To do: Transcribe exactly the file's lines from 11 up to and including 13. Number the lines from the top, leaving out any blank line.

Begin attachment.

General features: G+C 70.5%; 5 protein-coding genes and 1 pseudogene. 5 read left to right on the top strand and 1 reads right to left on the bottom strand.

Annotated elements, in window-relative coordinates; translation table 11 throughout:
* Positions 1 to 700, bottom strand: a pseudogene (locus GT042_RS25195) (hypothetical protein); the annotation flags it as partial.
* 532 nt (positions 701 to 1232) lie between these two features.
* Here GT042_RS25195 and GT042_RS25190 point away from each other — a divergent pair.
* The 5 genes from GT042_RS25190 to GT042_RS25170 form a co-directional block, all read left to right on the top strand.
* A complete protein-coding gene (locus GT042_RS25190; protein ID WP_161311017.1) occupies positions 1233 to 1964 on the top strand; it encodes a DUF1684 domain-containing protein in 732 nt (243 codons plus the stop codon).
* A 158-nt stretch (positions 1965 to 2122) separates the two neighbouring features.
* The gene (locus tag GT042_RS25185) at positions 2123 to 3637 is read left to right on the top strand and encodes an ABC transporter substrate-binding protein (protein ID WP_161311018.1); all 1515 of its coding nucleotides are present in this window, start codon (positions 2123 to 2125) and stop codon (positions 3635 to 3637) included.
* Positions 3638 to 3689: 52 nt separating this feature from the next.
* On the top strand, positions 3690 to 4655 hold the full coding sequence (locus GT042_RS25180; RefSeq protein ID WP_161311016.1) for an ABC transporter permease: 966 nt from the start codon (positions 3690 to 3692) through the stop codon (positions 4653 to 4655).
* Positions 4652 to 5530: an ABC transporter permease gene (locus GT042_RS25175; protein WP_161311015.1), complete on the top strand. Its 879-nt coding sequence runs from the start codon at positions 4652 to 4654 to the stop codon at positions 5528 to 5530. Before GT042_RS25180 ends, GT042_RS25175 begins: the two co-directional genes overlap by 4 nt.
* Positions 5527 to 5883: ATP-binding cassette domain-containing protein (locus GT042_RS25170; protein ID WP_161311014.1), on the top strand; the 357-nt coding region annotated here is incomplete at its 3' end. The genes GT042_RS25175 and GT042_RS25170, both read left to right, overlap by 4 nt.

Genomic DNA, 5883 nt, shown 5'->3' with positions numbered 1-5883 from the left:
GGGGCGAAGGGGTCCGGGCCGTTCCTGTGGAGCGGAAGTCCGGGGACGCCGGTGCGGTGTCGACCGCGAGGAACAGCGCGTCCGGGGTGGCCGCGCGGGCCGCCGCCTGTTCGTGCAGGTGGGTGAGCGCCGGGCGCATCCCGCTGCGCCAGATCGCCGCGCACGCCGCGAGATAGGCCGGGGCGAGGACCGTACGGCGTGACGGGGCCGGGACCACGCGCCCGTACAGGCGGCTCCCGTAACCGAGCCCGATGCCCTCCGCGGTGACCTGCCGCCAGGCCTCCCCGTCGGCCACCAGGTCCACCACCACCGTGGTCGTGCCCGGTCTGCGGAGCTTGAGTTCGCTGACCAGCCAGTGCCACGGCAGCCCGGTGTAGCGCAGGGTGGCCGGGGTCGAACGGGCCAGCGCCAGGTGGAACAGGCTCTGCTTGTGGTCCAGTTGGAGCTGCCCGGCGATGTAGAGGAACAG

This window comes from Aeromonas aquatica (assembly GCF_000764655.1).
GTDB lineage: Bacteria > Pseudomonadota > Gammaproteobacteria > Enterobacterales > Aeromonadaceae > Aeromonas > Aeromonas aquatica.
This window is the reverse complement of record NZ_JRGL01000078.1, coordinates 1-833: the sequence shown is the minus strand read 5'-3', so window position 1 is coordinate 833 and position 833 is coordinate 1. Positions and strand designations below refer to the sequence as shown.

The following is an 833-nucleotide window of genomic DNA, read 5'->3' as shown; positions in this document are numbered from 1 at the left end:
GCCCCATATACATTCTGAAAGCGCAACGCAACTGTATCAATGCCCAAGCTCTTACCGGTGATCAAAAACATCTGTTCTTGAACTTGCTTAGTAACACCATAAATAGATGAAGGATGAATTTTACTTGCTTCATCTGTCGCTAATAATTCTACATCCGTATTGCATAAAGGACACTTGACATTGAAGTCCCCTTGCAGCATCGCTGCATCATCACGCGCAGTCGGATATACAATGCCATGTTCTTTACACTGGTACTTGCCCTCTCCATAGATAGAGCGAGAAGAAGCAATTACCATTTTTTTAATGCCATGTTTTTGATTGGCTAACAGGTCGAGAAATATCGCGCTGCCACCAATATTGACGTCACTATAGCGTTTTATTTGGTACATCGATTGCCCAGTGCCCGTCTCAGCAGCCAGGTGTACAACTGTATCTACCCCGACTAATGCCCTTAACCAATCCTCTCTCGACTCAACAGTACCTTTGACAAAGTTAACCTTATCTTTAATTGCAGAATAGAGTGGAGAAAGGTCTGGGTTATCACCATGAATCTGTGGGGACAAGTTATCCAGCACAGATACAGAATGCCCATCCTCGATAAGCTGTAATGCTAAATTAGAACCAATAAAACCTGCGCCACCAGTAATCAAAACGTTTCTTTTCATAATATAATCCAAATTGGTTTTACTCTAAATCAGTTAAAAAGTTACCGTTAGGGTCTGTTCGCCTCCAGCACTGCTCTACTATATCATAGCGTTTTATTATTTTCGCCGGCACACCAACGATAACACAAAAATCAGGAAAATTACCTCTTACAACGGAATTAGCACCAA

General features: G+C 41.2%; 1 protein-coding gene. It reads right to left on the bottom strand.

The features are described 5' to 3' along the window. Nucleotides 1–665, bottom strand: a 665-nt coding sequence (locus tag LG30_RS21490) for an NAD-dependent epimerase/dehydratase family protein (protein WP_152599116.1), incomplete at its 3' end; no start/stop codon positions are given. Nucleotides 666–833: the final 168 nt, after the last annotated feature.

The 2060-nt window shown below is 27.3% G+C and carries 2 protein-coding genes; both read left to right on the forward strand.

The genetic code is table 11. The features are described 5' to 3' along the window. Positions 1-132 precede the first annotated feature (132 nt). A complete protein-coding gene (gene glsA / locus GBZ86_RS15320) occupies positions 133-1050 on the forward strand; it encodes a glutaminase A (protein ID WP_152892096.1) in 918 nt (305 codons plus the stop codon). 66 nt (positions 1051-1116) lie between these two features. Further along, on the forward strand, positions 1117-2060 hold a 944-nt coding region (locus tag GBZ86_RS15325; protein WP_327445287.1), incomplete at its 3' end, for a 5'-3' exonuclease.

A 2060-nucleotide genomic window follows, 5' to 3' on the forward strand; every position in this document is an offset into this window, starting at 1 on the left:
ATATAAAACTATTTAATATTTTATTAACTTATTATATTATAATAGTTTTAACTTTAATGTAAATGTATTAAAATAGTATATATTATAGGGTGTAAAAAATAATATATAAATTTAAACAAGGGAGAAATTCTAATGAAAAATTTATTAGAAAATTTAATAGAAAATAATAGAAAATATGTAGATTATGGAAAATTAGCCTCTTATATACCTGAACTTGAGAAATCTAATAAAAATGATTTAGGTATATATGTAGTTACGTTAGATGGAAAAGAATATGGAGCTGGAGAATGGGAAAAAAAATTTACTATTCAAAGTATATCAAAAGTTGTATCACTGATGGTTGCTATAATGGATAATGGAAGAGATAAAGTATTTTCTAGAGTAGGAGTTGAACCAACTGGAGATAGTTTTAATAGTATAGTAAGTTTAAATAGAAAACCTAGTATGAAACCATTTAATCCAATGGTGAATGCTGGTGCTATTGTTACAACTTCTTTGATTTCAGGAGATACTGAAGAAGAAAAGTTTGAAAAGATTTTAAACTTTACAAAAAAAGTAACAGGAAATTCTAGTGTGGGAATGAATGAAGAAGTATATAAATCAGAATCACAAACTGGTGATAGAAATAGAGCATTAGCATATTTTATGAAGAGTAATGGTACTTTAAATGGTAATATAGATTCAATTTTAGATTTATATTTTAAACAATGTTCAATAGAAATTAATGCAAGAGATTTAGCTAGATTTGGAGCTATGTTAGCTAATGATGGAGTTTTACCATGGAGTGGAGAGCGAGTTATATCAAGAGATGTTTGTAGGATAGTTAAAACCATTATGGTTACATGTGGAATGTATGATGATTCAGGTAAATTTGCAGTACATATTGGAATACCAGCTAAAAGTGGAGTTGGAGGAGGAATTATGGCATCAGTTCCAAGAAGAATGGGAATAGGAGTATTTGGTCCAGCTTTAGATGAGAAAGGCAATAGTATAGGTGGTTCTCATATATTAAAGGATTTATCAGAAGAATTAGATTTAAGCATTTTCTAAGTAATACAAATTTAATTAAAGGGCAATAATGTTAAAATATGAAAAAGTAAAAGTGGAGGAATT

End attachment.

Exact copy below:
* On the top strand, positions 3690 to 4655 hold the full coding sequence (locus GT042_RS25180; RefSeq protein ID WP_161311016.1) for an ABC transporter permease: 966 nt from the start codon (positions 3690 to 3692) through the stop codon (positions 4653 to 4655).
* Positions 4652 to 5530: an ABC transporter permease gene (locus GT042_RS25175; protein WP_161311015.1), complete on the top strand. Its 879-nt coding sequence runs from the start codon at positions 4652 to 4654 to the stop codon at positions 5528 to 5530. Before GT042_RS25180 ends, GT042_RS25175 begins: the two co-directional genes overlap by 4 nt.
* Positions 5527 to 5883: ATP-binding cassette domain-containing protein (locus GT042_RS25170; protein ID WP_161311014.1), on the top strand; the 357-nt coding region annotated here is incomplete at its 3' end. The genes GT042_RS25175 and GT042_RS25170, both read left to right, overlap by 4 nt.